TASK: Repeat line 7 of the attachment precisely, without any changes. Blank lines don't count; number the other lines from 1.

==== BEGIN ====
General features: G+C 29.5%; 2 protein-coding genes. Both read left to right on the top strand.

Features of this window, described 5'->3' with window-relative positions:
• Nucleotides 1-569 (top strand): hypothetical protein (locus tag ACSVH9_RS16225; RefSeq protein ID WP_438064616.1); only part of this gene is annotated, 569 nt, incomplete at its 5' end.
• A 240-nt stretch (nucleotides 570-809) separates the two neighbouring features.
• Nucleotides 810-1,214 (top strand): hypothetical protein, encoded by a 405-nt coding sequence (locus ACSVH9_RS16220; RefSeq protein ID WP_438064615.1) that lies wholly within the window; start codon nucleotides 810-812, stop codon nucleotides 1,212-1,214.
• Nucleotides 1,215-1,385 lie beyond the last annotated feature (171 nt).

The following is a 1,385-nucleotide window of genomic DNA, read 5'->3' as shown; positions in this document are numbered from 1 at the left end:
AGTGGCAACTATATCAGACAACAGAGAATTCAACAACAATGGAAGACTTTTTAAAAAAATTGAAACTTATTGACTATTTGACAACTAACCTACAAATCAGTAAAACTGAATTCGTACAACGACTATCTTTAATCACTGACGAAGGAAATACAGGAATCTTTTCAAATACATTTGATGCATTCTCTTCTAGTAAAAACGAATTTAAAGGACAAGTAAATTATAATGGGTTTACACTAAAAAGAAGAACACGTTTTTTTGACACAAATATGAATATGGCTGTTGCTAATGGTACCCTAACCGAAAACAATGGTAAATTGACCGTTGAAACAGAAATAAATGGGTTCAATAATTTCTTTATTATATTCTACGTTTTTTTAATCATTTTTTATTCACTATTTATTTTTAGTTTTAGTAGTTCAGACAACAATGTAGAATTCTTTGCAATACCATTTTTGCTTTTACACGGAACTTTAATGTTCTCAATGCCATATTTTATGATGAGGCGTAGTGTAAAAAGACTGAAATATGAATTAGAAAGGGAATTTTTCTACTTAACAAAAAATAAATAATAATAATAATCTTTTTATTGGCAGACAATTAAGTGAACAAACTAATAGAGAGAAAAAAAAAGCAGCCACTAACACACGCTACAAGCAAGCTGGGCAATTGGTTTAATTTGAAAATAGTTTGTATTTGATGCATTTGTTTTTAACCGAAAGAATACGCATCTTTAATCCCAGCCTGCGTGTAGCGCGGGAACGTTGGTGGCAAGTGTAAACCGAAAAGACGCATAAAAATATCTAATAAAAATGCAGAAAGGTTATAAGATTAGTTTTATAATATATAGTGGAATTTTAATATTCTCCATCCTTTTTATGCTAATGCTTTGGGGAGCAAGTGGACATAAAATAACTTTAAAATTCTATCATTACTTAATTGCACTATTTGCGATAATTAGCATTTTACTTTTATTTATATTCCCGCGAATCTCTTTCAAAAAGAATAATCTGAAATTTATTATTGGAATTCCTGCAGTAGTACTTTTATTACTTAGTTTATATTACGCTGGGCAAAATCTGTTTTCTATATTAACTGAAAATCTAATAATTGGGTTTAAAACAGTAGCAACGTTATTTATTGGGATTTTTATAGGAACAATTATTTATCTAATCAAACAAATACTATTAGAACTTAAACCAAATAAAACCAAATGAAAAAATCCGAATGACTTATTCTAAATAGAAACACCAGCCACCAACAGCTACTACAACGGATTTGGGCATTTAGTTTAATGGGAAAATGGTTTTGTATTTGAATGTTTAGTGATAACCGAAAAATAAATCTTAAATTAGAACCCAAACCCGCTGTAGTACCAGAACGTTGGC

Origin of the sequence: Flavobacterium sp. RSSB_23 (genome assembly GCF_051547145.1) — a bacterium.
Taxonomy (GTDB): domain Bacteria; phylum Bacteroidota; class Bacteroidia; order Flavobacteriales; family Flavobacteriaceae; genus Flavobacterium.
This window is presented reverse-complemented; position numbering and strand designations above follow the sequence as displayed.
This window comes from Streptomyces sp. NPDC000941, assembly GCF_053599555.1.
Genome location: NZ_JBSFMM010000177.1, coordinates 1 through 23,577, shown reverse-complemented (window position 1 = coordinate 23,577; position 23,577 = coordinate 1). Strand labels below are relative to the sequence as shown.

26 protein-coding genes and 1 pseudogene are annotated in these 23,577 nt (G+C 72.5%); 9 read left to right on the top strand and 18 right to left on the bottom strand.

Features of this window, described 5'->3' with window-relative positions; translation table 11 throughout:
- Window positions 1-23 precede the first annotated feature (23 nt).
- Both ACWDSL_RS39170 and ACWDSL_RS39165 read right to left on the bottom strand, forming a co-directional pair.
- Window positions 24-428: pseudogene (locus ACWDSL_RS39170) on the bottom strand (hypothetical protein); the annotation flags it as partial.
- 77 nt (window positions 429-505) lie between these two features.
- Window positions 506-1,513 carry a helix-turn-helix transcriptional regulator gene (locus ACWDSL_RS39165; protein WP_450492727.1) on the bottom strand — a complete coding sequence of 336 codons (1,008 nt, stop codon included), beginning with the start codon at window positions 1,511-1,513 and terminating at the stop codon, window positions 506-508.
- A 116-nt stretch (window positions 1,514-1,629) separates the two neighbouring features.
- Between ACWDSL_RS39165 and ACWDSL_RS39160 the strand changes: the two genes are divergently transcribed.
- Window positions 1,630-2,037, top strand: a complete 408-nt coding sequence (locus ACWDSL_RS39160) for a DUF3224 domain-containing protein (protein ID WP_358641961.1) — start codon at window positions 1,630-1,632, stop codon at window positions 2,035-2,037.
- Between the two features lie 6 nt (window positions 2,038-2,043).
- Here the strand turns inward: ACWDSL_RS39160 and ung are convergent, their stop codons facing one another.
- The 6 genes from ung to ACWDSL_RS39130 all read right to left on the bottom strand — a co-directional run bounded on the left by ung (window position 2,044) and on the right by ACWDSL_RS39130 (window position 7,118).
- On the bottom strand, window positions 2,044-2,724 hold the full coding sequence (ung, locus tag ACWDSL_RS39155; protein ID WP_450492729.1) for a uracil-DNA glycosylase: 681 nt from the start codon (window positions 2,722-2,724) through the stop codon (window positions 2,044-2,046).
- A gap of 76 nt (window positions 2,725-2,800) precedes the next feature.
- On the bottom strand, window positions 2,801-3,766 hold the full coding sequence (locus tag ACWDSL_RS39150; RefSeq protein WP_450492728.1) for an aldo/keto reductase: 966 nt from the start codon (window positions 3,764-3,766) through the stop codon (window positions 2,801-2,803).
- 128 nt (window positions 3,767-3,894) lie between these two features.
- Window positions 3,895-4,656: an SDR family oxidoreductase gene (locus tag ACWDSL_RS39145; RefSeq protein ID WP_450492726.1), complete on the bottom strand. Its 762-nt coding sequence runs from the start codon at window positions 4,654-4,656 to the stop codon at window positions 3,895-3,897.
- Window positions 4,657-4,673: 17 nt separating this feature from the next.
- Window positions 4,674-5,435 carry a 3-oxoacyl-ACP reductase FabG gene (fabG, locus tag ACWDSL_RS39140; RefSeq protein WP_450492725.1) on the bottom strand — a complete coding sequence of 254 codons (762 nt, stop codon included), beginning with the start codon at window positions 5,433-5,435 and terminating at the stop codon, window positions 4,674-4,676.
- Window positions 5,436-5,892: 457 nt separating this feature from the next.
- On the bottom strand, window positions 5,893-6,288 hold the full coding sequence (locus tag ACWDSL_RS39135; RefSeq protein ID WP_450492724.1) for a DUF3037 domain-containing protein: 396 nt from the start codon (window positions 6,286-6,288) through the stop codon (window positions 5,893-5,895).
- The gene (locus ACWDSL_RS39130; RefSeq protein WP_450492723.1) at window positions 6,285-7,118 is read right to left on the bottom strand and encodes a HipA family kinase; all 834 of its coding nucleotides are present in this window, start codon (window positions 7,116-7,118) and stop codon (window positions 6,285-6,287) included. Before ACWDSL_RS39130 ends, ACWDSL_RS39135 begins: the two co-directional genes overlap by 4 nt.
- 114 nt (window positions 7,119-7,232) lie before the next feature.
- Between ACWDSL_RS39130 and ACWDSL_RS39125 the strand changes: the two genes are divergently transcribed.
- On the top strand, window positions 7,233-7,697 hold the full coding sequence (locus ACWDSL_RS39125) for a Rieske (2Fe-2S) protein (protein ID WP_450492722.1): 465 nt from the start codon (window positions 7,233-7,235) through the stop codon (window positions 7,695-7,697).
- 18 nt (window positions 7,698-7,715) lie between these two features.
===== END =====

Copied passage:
The following is a 1,385-nucleotide window of genomic DNA, read 5'->3' as shown; positions in this document are numbered from 1 at the left end: